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Polish animation

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Spiritual father of Polish animated film was Wladyslaw Starewicz, one of the pioneers of world animation, although two first Polish quasi-animated films Flirt chair and Durbin has two ends were made in 1917 by Feliks Kuczkowski. Animated film production in Poland fully developed by the end of the 1940s. First authors of animated films in socialist Poland were Zenon Wasilewski and Ryszard Potocki, with two other authors figuring prominently, namely Maciej Sienski and Zdislaw Lachur. After the 1950s period scarce with artistic experimentation, the first sign of change was the film Once there was… by Walerian Borowczyka and Jan Lenice. Another… Read more

Spiritual father of Polish animated film was Wladyslaw Starewicz, one of the pioneers of world animation, although two first Polish quasi-animated films Flirt chair and Durbin has two ends were made in 1917 by Feliks Kuczkowski. Animated film production in Poland fully developed by the end of the 1940s. First authors of animated films in socialist Poland were Zenon Wasilewski and Ryszard Potocki, with two other authors figuring prominently, namely Maciej Sienski and Zdislaw Lachur.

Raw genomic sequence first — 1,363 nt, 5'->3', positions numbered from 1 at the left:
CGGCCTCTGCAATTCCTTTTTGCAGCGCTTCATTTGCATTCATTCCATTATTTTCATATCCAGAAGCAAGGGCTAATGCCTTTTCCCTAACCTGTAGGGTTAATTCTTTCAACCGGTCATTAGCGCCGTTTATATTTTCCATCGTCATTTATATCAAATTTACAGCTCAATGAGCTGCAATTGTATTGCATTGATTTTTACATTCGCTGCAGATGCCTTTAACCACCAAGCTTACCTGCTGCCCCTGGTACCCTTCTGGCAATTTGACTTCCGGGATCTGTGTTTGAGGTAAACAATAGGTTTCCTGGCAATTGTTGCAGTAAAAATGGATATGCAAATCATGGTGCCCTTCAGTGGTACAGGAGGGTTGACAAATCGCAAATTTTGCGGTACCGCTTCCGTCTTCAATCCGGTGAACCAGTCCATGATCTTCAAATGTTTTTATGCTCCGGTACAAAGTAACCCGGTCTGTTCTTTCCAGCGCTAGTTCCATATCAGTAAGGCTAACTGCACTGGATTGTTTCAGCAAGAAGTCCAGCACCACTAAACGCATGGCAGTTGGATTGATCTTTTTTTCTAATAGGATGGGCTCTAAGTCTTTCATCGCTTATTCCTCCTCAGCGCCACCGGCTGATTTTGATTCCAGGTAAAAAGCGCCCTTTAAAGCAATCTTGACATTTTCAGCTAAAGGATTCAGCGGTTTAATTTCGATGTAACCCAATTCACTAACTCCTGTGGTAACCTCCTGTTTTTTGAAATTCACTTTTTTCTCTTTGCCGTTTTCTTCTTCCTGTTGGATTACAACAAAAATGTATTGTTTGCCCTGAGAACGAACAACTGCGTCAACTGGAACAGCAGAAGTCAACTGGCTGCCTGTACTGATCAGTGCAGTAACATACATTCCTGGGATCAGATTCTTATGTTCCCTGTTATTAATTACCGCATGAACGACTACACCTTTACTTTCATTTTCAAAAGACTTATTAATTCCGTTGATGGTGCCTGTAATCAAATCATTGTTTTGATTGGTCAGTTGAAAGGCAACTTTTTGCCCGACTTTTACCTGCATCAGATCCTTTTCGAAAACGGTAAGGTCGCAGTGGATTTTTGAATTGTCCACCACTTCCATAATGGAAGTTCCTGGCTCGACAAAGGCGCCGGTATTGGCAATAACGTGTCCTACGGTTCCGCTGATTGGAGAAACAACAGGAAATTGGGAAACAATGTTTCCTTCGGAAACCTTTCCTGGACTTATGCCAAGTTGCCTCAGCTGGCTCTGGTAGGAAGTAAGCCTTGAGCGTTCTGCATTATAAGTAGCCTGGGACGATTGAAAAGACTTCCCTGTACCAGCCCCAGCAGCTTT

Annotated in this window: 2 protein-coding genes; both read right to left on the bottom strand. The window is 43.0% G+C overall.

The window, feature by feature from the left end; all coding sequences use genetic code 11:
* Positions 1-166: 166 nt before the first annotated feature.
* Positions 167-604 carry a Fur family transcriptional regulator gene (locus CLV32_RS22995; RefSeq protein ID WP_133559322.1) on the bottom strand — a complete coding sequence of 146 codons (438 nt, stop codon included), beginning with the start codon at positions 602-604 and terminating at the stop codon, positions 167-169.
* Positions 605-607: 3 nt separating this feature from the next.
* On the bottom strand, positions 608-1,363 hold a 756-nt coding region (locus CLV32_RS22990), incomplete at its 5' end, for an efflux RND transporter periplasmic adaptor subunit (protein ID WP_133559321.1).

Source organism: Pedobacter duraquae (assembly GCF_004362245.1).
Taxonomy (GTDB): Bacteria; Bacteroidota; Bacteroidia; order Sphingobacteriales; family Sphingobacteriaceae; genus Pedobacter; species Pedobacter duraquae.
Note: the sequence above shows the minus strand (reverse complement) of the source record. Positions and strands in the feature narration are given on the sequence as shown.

After the 1950s period scarce with artistic experimentation, the first sign of change was the film Once there was… by Walerian Borowczyka and Jan Lenice. Another important film was Change of Guards by Halina Bielinski and Wlodzimerz Haup, mainly because these two started the 1960s golden age of Polish animation. Beside Lenica and Giersz, a whole range of authors working at that period proclaimed and practiced the auteur concept (Miroslaw Kijowicz, Daniel Szczechur). This period also produced the notion »Polish school of animation«, also called philosophical, whose main feature was gag with a deeper, universal subtext. Szczechura’s film Journey was one of the most controversial of Polish animated films, which also signaled a symbolical farewell to this era.

Still, at the end of the 1960s, new innovative young authors appeared (Julian Antonisz, Jerzy Kucia, Ryszard Czekala), while the 1970s and 1980s, although less artistically inspirational than 1960s, witnessed continual emergence of new authors (for example, Piotr Dumala). In the period after the fall of communism, the greatest success achieved veterans like Kucia and Dumala. —Marcin Gizycki

List of polish animators

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